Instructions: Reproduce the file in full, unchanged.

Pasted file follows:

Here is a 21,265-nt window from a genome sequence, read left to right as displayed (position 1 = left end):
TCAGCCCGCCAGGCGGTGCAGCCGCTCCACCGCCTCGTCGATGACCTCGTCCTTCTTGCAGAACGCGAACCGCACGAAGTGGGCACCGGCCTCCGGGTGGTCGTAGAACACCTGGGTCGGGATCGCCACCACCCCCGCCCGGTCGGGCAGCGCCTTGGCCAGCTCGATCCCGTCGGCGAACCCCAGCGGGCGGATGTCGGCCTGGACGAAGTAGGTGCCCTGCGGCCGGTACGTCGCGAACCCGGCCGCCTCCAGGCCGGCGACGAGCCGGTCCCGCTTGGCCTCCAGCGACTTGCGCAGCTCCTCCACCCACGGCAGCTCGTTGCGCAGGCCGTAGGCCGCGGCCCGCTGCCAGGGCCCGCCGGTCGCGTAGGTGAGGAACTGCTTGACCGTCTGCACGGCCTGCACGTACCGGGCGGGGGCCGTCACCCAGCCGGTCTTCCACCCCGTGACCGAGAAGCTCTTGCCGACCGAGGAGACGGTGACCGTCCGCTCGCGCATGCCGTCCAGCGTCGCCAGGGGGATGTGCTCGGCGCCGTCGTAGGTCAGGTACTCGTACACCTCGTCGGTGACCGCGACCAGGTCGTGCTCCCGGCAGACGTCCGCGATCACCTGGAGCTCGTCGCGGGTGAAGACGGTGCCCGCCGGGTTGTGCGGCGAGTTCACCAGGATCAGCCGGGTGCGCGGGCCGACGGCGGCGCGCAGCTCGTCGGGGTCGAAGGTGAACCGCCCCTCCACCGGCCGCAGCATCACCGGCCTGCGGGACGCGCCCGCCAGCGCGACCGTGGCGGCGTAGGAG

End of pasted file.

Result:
Here is a 21,265-nt window from a genome sequence, read left to right as displayed (position 1 = left end):
TCAGCCCGCCAGGCGGTGCAGCCGCTCCACCGCCTCGTCGATGACCTCGTCCTTCTTGCAGAACGCGAACCGCACGAAGTGGGCACCGGCCTCCGGGTGGTCGTAGAACACCTGGGTCGGGATCGCCACCACCCCCGCCCGGTCGGGCAGCGCCTTGGCCAGCTCGATCCCGTCGGCGAACCCCAGCGGGCGGATGTCGGCCTGGACGAAGTAGGTGCCCTGCGGCCGGTACGTCGCGAACCCGGCCGCCTCCAGGCCGGCGACGAGCCGGTCCCGCTTGGCCTCCAGCGACTTGCGCAGCTCCTCCACCCACGGCAGCTCGTTGCGCAGGCCGTAGGCCGCGGCCCGCTGCCAGGGCCCGCCGGTCGCGTAGGTGAGGAACTGCTTGACCGTCTGCACGGCCTGCACGTACCGGGCGGGGGCCGTCACCCAGCCGGTCTTCCACCCCGTGACCGAGAAGCTCTTGCCGACCGAGGAGACGGTGACCGTCCGCTCGCGCATGCCGTCCAGCGTCGCCAGGGGGATGTGCTCGGCGCCGTCGTAGGTCAGGTACTCGTACACCTCGTCGGTGACCGCGACCAGGTCGTGCTCCCGGCAGACGTCCGCGATCACCTGGAGCTCGTCGCGGGTGAAGACGGTGCCCGCCGGGTTGTGCGGCGAGTTCACCAGGATCAGCCGGGTGCGCGGGCCGACGGCGGCGCGCAGCTCGTCGGGGTCGAAGGTGAACCGCCCCTCCACCGGCCGCAGCATCACCGGCCTGCGGGACGCGCCCGCCAGCGCGACCGTGGCGGCGTAGGAG